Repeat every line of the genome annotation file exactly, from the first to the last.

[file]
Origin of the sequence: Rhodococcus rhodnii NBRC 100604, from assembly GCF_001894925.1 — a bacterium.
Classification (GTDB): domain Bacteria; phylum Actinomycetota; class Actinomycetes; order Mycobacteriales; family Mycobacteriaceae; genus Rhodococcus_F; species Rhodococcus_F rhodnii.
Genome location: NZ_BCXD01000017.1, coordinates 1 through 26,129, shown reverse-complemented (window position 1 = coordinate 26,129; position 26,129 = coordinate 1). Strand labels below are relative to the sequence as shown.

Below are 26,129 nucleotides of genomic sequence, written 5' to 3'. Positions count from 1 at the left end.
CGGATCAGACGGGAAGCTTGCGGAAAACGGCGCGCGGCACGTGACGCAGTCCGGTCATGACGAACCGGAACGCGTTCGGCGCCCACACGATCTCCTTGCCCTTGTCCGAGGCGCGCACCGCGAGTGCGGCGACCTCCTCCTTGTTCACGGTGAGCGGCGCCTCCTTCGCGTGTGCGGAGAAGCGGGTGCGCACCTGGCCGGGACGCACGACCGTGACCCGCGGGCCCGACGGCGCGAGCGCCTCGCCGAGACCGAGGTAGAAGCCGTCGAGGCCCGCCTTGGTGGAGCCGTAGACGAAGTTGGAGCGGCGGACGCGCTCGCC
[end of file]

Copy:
Origin of the sequence: Rhodococcus rhodnii NBRC 100604, from assembly GCF_001894925.1 — a bacterium.
Classification (GTDB): domain Bacteria; phylum Actinomycetota; class Actinomycetes; order Mycobacteriales; family Mycobacteriaceae; genus Rhodococcus_F; species Rhodococcus_F rhodnii.
Genome location: NZ_BCXD01000017.1, coordinates 1 through 26,129, shown reverse-complemented (window position 1 = coordinate 26,129; position 26,129 = coordinate 1). Strand labels below are relative to the sequence as shown.

Below are 26,129 nucleotides of genomic sequence, written 5' to 3'. Positions count from 1 at the left end.
CGGATCAGACGGGAAGCTTGCGGAAAACGGCGCGCGGCACGTGACGCAGTCCGGTCATGACGAACCGGAACGCGTTCGGCGCCCACACGATCTCCTTGCCCTTGTCCGAGGCGCGCACCGCGAGTGCGGCGACCTCCTCCTTGTTCACGGTGAGCGGCGCCTCCTTCGCGTGTGCGGAGAAGCGGGTGCGCACCTGGCCGGGACGCACGACCGTGACCCGCGGGCCCGACGGCGCGAGCGCCTCGCCGAGACCGAGGTAGAAGCCGTCGAGGCCCGCCTTGGTGGAGCCGTAGACGAAGTTGGAGCGGCGGACGCGCTCGCC